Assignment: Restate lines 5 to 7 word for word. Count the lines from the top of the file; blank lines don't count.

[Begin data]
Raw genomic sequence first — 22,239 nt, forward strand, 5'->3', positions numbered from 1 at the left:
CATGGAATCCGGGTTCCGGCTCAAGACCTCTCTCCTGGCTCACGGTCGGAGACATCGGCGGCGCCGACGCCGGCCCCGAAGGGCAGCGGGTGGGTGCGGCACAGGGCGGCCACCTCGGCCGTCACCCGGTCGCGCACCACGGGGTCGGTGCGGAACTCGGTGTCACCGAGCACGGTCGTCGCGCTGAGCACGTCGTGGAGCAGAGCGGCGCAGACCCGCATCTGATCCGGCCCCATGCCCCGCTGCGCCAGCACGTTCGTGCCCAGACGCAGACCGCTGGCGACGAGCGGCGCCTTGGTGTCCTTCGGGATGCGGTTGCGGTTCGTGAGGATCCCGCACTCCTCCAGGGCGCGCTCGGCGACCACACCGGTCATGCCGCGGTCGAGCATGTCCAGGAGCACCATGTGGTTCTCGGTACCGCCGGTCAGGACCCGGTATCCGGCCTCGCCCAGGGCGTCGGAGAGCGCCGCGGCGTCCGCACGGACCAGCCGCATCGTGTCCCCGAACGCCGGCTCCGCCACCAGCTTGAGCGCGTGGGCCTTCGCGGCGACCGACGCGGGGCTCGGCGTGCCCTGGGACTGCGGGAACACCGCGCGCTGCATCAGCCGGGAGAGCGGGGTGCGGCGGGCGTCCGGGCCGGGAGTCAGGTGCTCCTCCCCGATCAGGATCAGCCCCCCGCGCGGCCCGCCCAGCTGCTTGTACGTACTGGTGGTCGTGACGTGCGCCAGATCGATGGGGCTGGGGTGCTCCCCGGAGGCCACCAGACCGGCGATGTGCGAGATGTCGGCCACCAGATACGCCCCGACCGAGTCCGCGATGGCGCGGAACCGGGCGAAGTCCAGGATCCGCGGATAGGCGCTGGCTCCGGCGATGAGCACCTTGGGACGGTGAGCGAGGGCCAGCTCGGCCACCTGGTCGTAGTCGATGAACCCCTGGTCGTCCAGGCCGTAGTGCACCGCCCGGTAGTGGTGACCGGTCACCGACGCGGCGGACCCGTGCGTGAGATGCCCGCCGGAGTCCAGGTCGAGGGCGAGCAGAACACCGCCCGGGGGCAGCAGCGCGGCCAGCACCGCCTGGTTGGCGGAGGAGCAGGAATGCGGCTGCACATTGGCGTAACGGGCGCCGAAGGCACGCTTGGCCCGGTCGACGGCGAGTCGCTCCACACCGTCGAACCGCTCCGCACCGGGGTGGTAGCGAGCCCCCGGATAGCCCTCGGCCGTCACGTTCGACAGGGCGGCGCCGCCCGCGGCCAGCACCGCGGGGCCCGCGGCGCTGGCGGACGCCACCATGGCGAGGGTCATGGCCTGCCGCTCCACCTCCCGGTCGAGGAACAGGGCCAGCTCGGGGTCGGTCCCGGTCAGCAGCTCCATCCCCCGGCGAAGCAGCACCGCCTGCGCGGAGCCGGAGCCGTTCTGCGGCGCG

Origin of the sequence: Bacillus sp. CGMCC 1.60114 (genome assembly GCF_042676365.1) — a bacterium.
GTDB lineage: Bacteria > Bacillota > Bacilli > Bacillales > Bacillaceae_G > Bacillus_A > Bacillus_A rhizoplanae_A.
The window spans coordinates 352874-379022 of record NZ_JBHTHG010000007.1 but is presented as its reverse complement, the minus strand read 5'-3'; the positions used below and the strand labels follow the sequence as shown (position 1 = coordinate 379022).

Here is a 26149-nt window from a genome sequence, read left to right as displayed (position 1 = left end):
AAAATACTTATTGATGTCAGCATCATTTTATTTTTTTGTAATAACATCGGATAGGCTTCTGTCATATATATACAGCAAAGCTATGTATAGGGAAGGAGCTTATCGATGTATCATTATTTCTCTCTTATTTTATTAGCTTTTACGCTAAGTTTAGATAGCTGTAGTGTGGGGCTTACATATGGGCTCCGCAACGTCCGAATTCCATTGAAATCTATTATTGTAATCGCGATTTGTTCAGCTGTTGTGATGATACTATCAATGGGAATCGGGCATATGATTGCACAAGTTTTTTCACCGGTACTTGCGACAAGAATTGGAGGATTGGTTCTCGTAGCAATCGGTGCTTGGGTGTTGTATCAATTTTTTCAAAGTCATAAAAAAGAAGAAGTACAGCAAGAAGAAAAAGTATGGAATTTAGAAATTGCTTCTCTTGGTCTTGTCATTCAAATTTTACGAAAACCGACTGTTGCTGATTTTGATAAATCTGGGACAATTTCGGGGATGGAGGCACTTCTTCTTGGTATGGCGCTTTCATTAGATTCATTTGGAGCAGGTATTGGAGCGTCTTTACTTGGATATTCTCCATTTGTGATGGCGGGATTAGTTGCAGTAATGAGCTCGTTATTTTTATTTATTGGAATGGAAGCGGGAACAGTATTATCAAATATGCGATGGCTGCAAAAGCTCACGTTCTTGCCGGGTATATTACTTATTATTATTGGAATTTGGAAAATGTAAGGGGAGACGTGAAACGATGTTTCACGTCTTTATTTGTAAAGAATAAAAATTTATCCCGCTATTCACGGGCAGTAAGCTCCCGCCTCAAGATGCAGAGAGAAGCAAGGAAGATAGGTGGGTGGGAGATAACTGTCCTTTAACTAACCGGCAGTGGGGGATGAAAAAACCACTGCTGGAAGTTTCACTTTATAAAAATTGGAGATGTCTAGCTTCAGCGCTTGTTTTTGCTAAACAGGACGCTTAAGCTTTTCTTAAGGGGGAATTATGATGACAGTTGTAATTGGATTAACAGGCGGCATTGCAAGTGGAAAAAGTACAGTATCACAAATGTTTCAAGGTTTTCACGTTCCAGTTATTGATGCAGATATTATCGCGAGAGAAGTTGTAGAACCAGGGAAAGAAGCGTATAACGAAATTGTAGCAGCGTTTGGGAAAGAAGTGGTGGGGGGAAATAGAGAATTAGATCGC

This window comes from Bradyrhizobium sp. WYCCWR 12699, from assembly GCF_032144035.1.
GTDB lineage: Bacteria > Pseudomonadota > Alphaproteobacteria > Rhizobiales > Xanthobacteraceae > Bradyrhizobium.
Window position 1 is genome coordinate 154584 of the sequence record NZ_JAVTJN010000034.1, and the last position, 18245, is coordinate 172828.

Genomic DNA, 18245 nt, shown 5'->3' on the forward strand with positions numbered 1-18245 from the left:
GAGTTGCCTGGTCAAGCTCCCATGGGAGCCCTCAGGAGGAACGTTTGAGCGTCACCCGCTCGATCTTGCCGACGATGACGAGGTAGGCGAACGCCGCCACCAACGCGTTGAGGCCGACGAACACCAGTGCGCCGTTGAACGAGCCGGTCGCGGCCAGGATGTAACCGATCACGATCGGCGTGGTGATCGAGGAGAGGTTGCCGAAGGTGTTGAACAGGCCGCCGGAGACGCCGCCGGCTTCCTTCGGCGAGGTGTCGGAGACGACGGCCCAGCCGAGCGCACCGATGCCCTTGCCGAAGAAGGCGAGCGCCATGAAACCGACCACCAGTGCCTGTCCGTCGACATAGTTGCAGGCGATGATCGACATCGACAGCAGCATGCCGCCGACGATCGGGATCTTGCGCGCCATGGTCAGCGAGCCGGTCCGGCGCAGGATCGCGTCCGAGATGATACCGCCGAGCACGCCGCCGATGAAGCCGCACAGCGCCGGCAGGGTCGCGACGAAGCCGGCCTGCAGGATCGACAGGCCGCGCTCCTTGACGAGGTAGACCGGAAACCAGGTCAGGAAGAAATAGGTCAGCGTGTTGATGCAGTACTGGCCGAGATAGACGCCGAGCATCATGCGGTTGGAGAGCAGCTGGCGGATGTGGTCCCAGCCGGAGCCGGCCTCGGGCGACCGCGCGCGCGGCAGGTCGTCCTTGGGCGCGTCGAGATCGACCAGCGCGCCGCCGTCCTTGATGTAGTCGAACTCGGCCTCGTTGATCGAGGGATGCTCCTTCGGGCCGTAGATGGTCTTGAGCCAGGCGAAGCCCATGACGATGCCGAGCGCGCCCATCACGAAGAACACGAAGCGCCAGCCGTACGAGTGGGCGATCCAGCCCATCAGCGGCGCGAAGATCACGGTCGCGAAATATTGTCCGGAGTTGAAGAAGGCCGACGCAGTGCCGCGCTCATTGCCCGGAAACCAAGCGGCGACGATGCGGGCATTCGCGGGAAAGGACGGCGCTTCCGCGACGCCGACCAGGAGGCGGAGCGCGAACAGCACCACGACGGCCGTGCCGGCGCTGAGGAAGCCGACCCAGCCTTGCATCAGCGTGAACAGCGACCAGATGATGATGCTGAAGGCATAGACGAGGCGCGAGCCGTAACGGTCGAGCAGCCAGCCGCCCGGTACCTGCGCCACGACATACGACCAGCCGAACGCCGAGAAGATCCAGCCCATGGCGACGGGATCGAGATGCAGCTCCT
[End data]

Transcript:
The window spans coordinates 352874-379022 of record NZ_JBHTHG010000007.1 but is presented as its reverse complement, the minus strand read 5'-3'; the positions used below and the strand labels follow the sequence as shown (position 1 = coordinate 379022).

Here is a 26149-nt window from a genome sequence, read left to right as displayed (position 1 = left end):
AAAATACTTATTGATGTCAGCATCATTTTATTTTTTTGTAATAACATCGGATAGGCTTCTGTCATATATATACAGCAAAGCTATGTATAGGGAAGGAGCTTATCGATGTATCATTATTTCTCTCTTATTTTATTAGCTTTTACGCTAAGTTTAGATAGCTGTAGTGTGGGGCTTACATATGGGCTCCGCAACGTCCGAATTCCATTGAAATCTATTATTGTAATCGCGATTTGTTCAGCTGTTGTGATGATACTATCAATGGGAATCGGGCATATGATTGCACAAGTTTTTTCACCGGTACTTGCGACAAGAATTGGAGGATTGGTTCTCGTAGCAATCGGTGCTTGGGTGTTGTATCAATTTTTTCAAAGTCATAAAAAAGAAGAAGTACAGCAAGAAGAAAAAGTATGGAATTTAGAAATTGCTTCTCTTGGTCTTGTCATTCAAATTTTACGAAAACCGACTGTTGCTGATTTTGATAAATCTGGGACAATTTCGGGGATGGAGGCACTTCTTCTTGGTATGGCGCTTTCATTAGATTCATTTGGAGCAGGTATTGGAGCGTCTTTACTTGGATATTCTCCATTTGTGATGGCGGGATTAGTTGCAGTAATGAGCTCGTTATTTTTATTTATTGGAATGGAAGCGGGAACAGTATTATCAAATATGCGATGGCTGCAAAAGCTCACGTTCTTGCCGGGTATATTACTTATTATTATTGGAATTTGGAAAATGTAAGGGGAGACGTGAAACGATGTTTCACGTCTTTATTTGTAAAGAATAAAAATTTATCCCGCTATTCACGGGCAGTAAGCTCCCGCCTCAAGATGCAGAGAGAAGCAAGGAAGATAGGTGGGTGGGAGATAACTGTCCTTTAACTAACCGGCAGTGGGGGATGAAAAAACCACTGCTGGAAGTTTCACTTTATAAAAATTGGAGATGTCTAGCTTCAGCGCTTGTTTTTGCTAAACAGGACGCTTAAGCTTTTCTTAAGGGGGAATTATGATGACAGTTGTAATTGGATTAACAGGCGGCATTGCAAGTGGAAAAAGTACAGTATCACAAATGTTTCAAGGTTTTCACGTTCCAGTTATTGATGCAGATATTATCGCGAGAGAAGTTGTAGAACCAGGGAAAGAAGCGTATAACGAAATTGTAGCAGCGTTTGGGAAAGAAGTGGTGGGGGGAAATAGAGAATTAGATCGC